Cadmium-induced apoptosis of Siberian tiger fibroblasts via disrupted intracellular homeostasis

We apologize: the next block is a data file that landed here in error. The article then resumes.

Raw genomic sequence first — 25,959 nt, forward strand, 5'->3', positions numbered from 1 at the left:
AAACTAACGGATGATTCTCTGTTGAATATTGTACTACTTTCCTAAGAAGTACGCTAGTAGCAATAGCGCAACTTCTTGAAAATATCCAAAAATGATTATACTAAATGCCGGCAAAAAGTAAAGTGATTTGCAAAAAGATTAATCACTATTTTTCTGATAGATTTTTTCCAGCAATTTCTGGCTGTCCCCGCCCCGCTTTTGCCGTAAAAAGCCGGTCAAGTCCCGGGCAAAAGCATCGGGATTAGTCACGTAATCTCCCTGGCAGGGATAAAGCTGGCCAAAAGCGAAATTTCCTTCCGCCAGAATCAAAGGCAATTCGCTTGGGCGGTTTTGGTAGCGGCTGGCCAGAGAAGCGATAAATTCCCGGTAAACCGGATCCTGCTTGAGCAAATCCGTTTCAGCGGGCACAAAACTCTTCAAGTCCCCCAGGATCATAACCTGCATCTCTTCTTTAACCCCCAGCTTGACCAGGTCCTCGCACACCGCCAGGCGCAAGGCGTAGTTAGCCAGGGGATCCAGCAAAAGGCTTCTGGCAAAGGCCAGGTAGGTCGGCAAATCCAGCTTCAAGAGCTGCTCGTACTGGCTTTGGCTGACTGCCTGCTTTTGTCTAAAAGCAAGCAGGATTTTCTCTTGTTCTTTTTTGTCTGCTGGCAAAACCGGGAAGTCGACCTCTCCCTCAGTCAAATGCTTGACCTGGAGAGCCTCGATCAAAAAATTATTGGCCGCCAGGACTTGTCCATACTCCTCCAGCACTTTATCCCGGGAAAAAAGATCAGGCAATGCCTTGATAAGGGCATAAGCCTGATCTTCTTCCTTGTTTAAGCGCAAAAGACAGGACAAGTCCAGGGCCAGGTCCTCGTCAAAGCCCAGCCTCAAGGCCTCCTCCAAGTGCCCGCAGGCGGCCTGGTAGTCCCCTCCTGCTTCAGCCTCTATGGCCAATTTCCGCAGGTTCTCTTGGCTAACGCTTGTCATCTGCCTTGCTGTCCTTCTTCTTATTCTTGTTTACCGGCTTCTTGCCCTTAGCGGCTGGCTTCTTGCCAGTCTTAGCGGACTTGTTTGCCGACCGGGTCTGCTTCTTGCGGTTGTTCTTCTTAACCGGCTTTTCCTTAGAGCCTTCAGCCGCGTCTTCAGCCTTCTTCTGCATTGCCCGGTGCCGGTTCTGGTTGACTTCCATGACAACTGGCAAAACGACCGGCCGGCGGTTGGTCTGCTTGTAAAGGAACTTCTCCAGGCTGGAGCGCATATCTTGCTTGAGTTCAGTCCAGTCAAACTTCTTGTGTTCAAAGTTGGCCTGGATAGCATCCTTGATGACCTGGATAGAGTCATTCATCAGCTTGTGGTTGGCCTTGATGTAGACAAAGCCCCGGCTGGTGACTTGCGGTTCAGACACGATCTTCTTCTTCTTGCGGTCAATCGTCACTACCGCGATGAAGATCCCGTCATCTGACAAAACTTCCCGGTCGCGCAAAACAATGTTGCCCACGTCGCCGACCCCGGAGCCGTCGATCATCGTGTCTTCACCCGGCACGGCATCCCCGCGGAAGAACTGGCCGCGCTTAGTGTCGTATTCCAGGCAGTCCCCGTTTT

BACKGROUND: Heavy metals can cause great harm to Siberian tigers in the natural environment. Cadmium (Cd2+) is an environmental contaminant that affects multiple cellular processes, including cell proliferation, differentiation, and survival. It has been shown to induce apoptosis in a variety of cell types and tissues. RESULTS: We investigated the apoptotic effects of Cd2+ on Siberian tiger fibroblasts in vitro. Our research revealed the typical signs of apoptosis after Cd²+ exposure. Apoptosis was dose- (0-4.8 μΜ) and duration-dependent (12-48 h), and proliferation was strongly inhibited. Cd²+ increased the activity of caspase-3, -8, and -9 and disrupted calcium homeostasis by causing oxidative stress and mitochondrial dysfunction. It also increased K+ efflux and altered the mRNA levels of Bax, Bcl-2, caspase-3, caspase-8, Fas, and p53. CONCLUSIONS: Our results suggest that Cd2+ triggers the apoptosis of Siberian tiger fibroblasts by disturbing intracellular homeostasis. These results will aid in our understanding of the effects of Cd2+ on Siberian tigers and in developing interventions to treat and prevent cadmium poisoning.